Father Irwin D. Nugent, MM

Born: May 20, 1918
Ordained: June 15, 1947
Died: December 8, 1991

Father Irwin Donald Nugent died in his room on December 8th, 1991. He was 70 years of age and a Maryknoll priest for 44 years. He had 5 brothers and 1 sister.

Father Nugent was born in Neponset, Massachusetts on May 20, 1918, son of Percival & Anne (McLaughlin) Nugent. As a boy he attended St. Ann Parochial School & a year at Boston Latin. He entered Maryknoll at the Venard in 1937. Somewhere along the line he acquired the name ‘Hank’ by which he was known popularly for the rest of his life. He was ordained in 1947.

After Ordination Father was assigned to the well-established mission in Kweilin. Along with language and cultural studies he was appointed assistant pastor in Tungan. He was a hardworking priest, known for his generosity, his desire to help others, his tolerance for others’ opinions and his sociability which enabled him to make friends easily. His Superior wrote that Fr. Nugent “made a good beginning as a missioner. He does well in the language, likes the people very much and enjoys especially the mission trips to neighboring villages.” Three years later when the Communists took over he was placed under house arrest and after 6 months was expelled from China in 1951,

On May 5, 1951 he was assigned to Japan and began language and cultural studies a few months later. Because he was so very sociable he quickly did well in the spoken Japanese. Appointed assistant Pastor in Yokaichi-Mie-kan, when the Pastor went home on furlough he was made Pastor of that parish. The Superior General on his visitation praised Father Nugent as “a fine priest and an excellent representative of Maryknoll in every way.”

Upon his return from a visit to the States to attend the ordination of his brother, Robert, in 1955 Fr. Irwin was assigned to Yomashina Mission as Pastor. In 1959 he went as Pastor at a new mission in Shinzumai and 2 years later to Kashina, Oyubari where he supervised the construction of the parish church building. His Superior wrote of him: “Whenever I visit Hank I always find him grateful for his vocation. He is at home tho calling the Lord has given him. He can pray alone as well as with others.”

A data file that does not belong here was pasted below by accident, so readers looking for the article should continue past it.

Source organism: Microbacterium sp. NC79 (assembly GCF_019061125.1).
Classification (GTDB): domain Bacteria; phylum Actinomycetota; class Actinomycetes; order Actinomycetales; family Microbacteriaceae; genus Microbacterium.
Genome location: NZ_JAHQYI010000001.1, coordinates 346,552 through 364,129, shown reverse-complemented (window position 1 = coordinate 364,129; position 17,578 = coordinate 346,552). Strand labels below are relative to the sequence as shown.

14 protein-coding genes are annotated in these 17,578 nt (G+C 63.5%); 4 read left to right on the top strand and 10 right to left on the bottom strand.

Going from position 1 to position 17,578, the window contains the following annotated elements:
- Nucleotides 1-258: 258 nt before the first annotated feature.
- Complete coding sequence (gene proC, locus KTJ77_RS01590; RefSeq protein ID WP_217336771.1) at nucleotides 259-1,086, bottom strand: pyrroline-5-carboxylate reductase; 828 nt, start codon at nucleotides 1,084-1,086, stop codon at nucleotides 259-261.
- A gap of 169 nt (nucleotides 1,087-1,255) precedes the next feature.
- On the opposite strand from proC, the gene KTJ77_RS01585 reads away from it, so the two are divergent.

On furlough in 1962 Fr. Nugent was assigned to Development in Cleveland. In his mid-forties he began to develop health problems, but in 1965 to was able to return to Japan. He was sent to Kyoto where he was resident chaplain to the Notre Dame Sisters Convent and high school.

In 1968 he returned home for medical treatment. Returning to Japan again after this he was appointed Chaplain to the Brothers of Charity in St, Mary’s International School for Boys in Tokyo. The Brother Superior wrote: “He has been an example to us all, chiefly through the daily Eucharistic celebration which he always did with singular dignity and devotion. He shared our life and in all respects was one with the community. His unobtrusive presence and tact, his repeated and discreet attempts to please one and all, will be sorely missed.” Three years later he was assigned to St. Teresa’s Residence,

There he lived an active community life. He was one of the constant main celebrants at Community Mass. He kept busy with his hobbies of making earthenware religious articles and his stamp collection.

Wake services were on December 10 conducted by Father Edward Hayes. The burial Mass was on the 11th in the Center Chapel with Fr. William Eggleston as principal celebrant and Fr. Albert Reymann as Homilist. Burial was in the Maryknoll Cemetery, conducted by Fr. James Kroeger.